Her sister, Esther Reyes, bought the baby socks, a T-shirt and tiny, white sandals. Her daughter, Patricia Moreno, provided the infant with a burial robe: the gown her son had worn at his baptism 21 years ago.
“It was not easy for her to give away,” said Vizcarra, who stitched a pink ribbon around the gown’s neckline and waist. “She offered because she had to do something.”
On March 28, a candlelight vigil was held on the sidewalk above the railroad tracks. Hundreds turned out in the pouring rain, including a woman toting huge canvas tents to shield mourners as they cried and prayed.
The next day, St. Therese Catholic Church held a funeral Mass so laden with emotion, DeTardo said, that the priest conducting the service had to fight back tears and many in the pews couldn’t bear to watch as the casket passed.
The infant’s death has prompted soul-searching in a city where residents pride themselves on being family friendly.
“We are praying for the mother too,” Vizcarra said. “You never know what the circumstances are that would make a young woman do something like this.”
Like Vizcarra, many involved in the memorials presume that the baby’s mother was young, frightened and perhaps unaware that state law allows a mother to safely surrender her newborn anonymously at any hospital or fire station.
Still, the brutal killing has posed a challenge to their faith as they wrestle with competing notions of anger and forgiveness.
“It’s a sign of lack of sanctity for life,” DeTardo said. “You say, ‘Oh my God, who could do such a thing?’ ... In the Catholic Church, we believe in forgiveness for anybody who asks for it. So if the girl has a conscience, this will bother her for a long time to come.”
Despite the state’s safe-surrender law, there have been at least four newborns found dead in the Los Angeles area in the last seven months.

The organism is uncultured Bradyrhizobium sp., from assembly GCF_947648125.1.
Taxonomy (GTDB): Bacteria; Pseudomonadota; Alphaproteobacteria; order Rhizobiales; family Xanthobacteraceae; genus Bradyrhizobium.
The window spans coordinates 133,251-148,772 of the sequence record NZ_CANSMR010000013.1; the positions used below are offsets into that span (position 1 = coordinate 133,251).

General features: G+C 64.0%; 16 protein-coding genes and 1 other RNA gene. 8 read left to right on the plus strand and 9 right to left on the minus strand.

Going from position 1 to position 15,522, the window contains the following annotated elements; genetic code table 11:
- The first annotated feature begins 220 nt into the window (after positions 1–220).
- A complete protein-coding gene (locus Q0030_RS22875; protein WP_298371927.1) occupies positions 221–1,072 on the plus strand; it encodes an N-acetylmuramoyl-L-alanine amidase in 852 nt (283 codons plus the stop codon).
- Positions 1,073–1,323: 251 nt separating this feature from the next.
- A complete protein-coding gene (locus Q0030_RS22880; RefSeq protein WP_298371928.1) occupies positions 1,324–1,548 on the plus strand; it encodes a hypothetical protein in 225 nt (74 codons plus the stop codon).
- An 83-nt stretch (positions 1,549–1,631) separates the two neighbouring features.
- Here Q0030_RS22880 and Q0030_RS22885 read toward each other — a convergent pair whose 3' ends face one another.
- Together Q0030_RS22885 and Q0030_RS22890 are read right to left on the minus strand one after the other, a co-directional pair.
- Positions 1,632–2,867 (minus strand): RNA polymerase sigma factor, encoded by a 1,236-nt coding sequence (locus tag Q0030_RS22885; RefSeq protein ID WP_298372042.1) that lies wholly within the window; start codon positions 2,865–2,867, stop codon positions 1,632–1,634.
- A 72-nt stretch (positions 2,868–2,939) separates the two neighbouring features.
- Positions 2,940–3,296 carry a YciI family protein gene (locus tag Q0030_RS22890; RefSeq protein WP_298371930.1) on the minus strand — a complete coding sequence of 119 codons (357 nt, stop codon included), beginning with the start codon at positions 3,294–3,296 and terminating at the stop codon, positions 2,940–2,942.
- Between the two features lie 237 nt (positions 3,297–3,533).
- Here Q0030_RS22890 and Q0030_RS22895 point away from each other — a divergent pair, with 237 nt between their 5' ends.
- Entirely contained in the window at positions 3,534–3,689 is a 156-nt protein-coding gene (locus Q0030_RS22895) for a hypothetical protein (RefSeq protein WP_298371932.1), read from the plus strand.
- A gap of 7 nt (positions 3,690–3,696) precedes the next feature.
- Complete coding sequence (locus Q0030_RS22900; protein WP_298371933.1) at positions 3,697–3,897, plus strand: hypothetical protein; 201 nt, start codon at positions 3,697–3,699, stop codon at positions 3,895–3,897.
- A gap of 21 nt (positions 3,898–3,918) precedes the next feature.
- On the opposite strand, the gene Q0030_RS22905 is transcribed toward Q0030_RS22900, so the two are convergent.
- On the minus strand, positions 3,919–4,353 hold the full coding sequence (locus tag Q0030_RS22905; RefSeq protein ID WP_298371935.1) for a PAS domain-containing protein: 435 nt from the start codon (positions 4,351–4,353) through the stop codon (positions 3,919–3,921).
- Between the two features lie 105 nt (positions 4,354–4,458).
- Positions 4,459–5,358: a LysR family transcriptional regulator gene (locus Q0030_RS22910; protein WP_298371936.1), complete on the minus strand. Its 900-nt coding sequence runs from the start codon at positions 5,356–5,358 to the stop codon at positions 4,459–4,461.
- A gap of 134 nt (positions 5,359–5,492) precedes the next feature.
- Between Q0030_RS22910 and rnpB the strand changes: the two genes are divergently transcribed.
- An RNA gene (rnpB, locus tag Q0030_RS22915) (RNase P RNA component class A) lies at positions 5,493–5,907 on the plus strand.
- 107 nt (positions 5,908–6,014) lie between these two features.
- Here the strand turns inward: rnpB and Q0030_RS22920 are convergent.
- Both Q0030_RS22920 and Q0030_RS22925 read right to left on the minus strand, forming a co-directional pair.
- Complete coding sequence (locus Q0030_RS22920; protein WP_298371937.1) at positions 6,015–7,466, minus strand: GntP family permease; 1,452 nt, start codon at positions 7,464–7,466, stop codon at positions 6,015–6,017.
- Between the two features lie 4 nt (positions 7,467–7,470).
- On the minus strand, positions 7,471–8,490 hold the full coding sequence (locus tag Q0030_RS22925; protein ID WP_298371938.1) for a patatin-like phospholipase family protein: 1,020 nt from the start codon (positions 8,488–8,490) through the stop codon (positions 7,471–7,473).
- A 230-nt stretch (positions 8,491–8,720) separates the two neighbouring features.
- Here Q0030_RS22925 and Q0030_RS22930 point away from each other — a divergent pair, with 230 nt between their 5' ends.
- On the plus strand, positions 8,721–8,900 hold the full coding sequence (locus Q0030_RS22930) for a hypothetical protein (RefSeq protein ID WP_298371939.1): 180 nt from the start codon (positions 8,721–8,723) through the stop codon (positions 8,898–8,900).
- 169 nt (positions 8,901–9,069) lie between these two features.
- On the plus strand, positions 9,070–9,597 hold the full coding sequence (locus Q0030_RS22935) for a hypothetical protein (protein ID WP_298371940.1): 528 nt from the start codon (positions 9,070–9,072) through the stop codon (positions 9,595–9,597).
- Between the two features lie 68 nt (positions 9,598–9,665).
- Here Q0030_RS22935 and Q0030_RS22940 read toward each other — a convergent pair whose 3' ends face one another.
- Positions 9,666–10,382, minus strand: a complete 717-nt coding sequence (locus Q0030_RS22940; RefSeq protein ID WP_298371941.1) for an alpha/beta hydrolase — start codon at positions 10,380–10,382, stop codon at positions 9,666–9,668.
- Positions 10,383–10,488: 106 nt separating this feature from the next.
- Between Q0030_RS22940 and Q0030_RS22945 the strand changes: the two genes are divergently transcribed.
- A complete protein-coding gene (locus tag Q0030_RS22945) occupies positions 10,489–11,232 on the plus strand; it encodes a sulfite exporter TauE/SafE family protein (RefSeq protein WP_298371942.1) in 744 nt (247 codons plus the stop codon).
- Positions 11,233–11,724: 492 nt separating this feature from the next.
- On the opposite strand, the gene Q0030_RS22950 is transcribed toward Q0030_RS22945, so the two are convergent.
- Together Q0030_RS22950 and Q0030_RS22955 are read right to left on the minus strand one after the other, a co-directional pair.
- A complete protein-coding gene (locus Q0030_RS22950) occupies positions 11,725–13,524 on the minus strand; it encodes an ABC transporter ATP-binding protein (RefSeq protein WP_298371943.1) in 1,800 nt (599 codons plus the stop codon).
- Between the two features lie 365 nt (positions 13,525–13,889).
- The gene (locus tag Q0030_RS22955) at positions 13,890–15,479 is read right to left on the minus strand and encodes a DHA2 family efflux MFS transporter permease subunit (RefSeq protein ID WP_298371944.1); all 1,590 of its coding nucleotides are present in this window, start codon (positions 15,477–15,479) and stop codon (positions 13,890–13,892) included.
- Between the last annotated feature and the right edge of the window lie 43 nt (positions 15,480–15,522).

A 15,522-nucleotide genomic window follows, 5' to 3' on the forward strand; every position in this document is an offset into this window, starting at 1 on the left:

In three cases, women believed to be the babies’ mothers were arrested: A USC student was charged with murder for allegedly dumping her newborn son in a trash bin near her apartment in October. A Hollywood teenager was charged in January with killing her infant daughter, whose body was found in a shoebox in her apartment closet.
And on Tuesday night, sheriff’s deputies arrested a 22-year-old woman and her 42-year-old boyfriend in the death of a newborn girl whose battered body was discovered May 2 in a trash bin at the Newhall trailer park where the couple lived.
The Newhall arrest came just days after the city of Santa Clarita posted a $10,000 reward for information leading to a conviction in the baby’s death. Sheriff’s deputies said a tip from a local resident led to the arrest.
On Tuesday, the Los Angeles County Board of Supervisors approved a $10,000 reward in the Alhambra case. Panza hopes it will jump-start his department’s stalled investigation.
“Unfortunately, we have exhausted all of our leads,” he said. “If we’re going to find the people or person responsible, it’s going to result from somebody picking up the phone.”
Panza had hoped the community’s public display of grief might draw the mother to a vigil or produce clues that would lead police to the baby’s killer. But if the memorials haven’t helped the investigation, they have been a salve for a wounded community, Lundberg said.
“When something like this happens, you wonder what kind of society we live in. You decide: Are we going to let it slide or are we going to raise the level of involvement? We tried to repair the damage, to show that we value life.
“It was God’s will that this baby not be forgotten. Therese Rose